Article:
It seems Kiwis have particular tastes when it comes to their preferred hotel comforts when away from home, according to a recent national survey conducted by an award-winning Queenstown 5-star property.

The Rees Hotel, in preparation for launching its new luxury ‘Rees Residences, wanted to gauge what former guests thought and surveyed 5000 previous guests, who didn’t hold back on their feedback.

“So often we think we know what people want, but when you actually go to the market you actually find out – and some of the results were surprising,” says The Rees Hotel General Manager, Mark Rose.

The hotel’s multiple choice snap survey, with one qualitative question, was completed predominantly by employed Gen X women in their forties who shared their favourite and not so favourite top picks.

Gen Y followed by Baby Boomers were the next highest respondents. Guests aged older than 75 or those travellers younger than 21 submitted the least number of responses. Men made up 26% of the replies while women, at 73%, dominated; firmly supporting 2016 academic research by the George Washington University School of Business that nearly two-thirds of travellers today are women.

The majority travel offshore at least annually and were not shy sharing feedback about the strangest, weirdest or funniest amenity that they’ve discovered in their hotel room. Survey respondents also confessed to taking hotel amenities home with them – a 64% majority.

Top hotel and room amenities combined and ranked in order were:

1. Free high speed Wi-Fi
2. Complimentary breakfast
3. Car parking
4. A room with a view
5. Daily housekeeping.

The items and amenities that made the least favourite list were the in-room Bible, turn down service and complimentary magazine selection. The survey identified a parochial preference for ‘Linden Leaves’ when it came to a choice of bathroom amenity brands in order of popularity. The Kiwi brand beat international rivals; L’OCCITANE en Provence, Hermes and Molton Brown.

The list of “funniest, weirdest or strangest hotel amenity” was long, varied and appeared to cover the breadth of the world’s hotel inventories and cultural expectations, given the honest feedback.

Many guests were surprised to sight condoms in the mini bar and thought hotel shower caps were “very 1980’s”. Another recalls a coconut placed in the room that read “Don’t disturb”. Las Vegas amenities were unforgettable. One party received a “gun and gentlemen’s club guide, in a sketchy hotel off the Strip”. The USA definitely lives up to its name being the land of the free – “free ladies under wear” provided by housekeeping apparently.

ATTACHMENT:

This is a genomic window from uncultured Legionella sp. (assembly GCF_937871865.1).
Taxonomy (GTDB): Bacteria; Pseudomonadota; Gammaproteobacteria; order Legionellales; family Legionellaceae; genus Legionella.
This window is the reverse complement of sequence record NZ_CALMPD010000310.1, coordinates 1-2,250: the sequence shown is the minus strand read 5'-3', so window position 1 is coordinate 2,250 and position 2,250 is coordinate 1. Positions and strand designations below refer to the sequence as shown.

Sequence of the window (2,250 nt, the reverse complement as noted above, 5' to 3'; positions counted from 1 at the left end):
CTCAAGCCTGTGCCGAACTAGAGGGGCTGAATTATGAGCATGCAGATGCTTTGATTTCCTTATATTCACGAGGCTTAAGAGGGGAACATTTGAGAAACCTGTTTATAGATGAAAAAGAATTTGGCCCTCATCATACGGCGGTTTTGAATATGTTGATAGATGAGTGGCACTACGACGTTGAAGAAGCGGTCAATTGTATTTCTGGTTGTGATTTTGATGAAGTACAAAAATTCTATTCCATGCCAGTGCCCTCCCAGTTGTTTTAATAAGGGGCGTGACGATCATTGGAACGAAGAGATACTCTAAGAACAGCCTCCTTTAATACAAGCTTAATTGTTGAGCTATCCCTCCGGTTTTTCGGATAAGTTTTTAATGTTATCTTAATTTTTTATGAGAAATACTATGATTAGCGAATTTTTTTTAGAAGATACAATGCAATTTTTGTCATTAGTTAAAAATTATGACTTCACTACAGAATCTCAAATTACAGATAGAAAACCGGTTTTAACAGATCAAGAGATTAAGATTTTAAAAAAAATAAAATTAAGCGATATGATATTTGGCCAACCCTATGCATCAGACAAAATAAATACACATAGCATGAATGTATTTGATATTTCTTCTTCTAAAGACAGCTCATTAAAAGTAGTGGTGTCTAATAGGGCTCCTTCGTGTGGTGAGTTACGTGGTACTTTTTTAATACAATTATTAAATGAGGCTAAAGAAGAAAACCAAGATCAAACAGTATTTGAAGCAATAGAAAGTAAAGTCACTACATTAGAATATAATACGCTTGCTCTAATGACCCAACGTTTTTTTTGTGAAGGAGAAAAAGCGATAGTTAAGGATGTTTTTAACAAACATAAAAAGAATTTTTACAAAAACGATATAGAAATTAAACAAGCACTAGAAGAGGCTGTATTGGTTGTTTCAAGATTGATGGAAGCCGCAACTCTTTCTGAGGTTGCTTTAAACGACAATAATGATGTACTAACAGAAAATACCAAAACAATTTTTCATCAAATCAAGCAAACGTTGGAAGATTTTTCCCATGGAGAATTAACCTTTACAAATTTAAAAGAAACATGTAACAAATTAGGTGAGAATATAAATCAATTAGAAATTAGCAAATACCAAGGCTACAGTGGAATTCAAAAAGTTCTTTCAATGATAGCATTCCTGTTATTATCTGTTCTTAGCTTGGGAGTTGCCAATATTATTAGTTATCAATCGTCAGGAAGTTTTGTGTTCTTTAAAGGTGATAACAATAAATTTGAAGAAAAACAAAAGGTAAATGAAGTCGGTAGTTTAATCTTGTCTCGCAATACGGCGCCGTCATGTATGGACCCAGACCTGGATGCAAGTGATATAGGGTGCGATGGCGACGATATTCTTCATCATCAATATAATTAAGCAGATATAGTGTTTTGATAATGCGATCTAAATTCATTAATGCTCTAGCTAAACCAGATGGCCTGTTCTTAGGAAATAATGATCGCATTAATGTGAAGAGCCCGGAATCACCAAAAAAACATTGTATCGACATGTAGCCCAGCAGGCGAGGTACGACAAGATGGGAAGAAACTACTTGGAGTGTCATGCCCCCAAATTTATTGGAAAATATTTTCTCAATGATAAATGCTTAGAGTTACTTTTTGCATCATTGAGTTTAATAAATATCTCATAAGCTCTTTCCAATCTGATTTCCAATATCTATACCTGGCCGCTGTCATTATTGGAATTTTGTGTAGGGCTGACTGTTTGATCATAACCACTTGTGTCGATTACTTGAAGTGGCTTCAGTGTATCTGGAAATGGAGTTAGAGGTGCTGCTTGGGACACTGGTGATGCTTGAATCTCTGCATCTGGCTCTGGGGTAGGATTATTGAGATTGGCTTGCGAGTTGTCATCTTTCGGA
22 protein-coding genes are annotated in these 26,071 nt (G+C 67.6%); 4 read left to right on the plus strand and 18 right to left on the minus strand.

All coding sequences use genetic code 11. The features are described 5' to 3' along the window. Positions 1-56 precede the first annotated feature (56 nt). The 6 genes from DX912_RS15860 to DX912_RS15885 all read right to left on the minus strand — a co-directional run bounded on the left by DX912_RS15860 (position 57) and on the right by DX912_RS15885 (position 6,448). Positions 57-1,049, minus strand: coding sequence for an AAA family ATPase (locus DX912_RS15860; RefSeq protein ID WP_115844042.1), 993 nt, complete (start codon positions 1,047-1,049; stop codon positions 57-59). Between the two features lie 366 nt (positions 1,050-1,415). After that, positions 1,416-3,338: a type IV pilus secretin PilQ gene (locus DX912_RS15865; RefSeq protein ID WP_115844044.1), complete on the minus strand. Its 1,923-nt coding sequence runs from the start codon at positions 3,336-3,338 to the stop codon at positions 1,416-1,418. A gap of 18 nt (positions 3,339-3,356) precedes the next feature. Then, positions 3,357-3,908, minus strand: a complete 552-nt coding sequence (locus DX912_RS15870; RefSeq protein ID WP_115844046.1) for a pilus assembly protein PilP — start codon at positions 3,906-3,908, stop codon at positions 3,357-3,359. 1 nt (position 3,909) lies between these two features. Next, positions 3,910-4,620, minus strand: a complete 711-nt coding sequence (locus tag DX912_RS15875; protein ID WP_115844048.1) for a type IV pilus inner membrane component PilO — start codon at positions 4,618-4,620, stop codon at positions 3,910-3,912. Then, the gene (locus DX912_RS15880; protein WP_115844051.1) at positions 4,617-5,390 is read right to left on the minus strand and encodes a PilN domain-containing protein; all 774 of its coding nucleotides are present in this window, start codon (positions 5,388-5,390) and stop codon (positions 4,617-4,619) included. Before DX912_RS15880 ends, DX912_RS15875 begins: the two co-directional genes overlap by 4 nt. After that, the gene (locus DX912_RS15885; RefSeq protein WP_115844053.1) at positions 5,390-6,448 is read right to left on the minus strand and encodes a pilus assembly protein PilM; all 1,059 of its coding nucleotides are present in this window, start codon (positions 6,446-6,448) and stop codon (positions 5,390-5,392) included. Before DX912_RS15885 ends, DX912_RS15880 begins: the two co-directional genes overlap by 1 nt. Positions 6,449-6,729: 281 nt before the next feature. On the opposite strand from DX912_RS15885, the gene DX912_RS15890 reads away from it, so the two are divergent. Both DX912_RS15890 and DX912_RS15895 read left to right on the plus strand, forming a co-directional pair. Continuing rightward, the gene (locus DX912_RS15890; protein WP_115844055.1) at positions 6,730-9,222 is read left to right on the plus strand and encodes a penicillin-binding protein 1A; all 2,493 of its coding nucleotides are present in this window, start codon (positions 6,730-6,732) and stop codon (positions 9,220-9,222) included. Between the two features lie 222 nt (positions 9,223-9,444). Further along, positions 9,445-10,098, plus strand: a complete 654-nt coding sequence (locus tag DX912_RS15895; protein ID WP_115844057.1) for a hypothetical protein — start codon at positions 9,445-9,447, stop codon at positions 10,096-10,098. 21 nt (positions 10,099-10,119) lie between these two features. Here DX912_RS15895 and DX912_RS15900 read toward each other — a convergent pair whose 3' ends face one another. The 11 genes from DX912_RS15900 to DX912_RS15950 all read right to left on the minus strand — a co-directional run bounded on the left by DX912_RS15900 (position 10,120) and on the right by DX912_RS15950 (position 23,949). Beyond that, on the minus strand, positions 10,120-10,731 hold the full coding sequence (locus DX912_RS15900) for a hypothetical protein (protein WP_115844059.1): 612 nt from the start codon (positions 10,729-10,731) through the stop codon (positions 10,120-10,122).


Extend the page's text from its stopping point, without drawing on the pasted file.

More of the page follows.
Musical bathrooms were a common theme in Japan hotels due to memories of toilet rolls that played music “every time you used it” and “singing toilet seats”. Free teddy bears, face cloths folded into animals and “animal PJ’s” made many laugh upon discovery. So did a pair of brand new crocs – ready for the taking.

Mechanical contraptions in-room had some perturbed. One guest upon opening his door was greeted with the sight of a “putter and practice target machine”. Another couple, got the keys to their apartment to find a fully operational “bread maker which contained freshly baked bread” on arrival.

Others spotted paradoxes such as brand spanking new ashtrays in a non-smoking hotel room. The most frightening amenity was “a very scary looking large knife which was apparently a letter opener”. This contrasted with a tale about a cat in the room “to make me feel at home” and a selection of back scratchers and bath salts for comfort.

A practical touch was the “Luggage weigher – a really great addition” said one traveller. Complimentary yoga mats and iPhones “to take with you from the hotel for GPS maps” also struck a popular chord. The most unusual was “fresh rose petals?! What am I supposed to do with those?!”

Taking all these passionate responses into account, The Rees Hotel Queenstown will now have fresh eyes and inspiration when it comes to deciding on which amenities and inhouse comforts to provide guests of the new Rees Residences.

James Wilkinson

Editor-In-Chief, Hotel Management